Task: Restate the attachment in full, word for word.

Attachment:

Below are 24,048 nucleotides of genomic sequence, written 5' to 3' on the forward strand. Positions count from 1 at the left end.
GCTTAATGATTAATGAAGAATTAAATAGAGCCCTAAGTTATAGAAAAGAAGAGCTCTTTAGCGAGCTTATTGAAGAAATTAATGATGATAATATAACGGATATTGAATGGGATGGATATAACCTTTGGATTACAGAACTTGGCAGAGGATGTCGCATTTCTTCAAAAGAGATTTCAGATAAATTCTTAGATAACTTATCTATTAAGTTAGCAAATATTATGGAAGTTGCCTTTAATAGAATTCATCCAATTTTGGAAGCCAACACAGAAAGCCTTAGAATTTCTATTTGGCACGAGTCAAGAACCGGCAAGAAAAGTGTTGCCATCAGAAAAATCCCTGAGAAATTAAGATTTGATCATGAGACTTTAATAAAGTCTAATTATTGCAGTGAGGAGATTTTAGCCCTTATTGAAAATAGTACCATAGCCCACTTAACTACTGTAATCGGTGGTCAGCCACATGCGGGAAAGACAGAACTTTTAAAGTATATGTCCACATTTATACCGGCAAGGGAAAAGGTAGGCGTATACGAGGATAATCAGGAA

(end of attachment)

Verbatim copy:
Below are 24,048 nucleotides of genomic sequence, written 5' to 3' on the forward strand. Positions count from 1 at the left end.
GCTTAATGATTAATGAAGAATTAAATAGAGCCCTAAGTTATAGAAAAGAAGAGCTCTTTAGCGAGCTTATTGAAGAAATTAATGATGATAATATAACGGATATTGAATGGGATGGATATAACCTTTGGATTACAGAACTTGGCAGAGGATGTCGCATTTCTTCAAAAGAGATTTCAGATAAATTCTTAGATAACTTATCTATTAAGTTAGCAAATATTATGGAAGTTGCCTTTAATAGAATTCATCCAATTTTGGAAGCCAACACAGAAAGCCTTAGAATTTCTATTTGGCACGAGTCAAGAACCGGCAAGAAAAGTGTTGCCATCAGAAAAATCCCTGAGAAATTAAGATTTGATCATGAGACTTTAATAAAGTCTAATTATTGCAGTGAGGAGATTTTAGCCCTTATTGAAAATAGTACCATAGCCCACTTAACTACTGTAATCGGTGGTCAGCCACATGCGGGAAAGACAGAACTTTTAAAGTATATGTCCACATTTATACCGGCAAGGGAAAAGGTAGGCGTATACGAGGATAATCAGGAA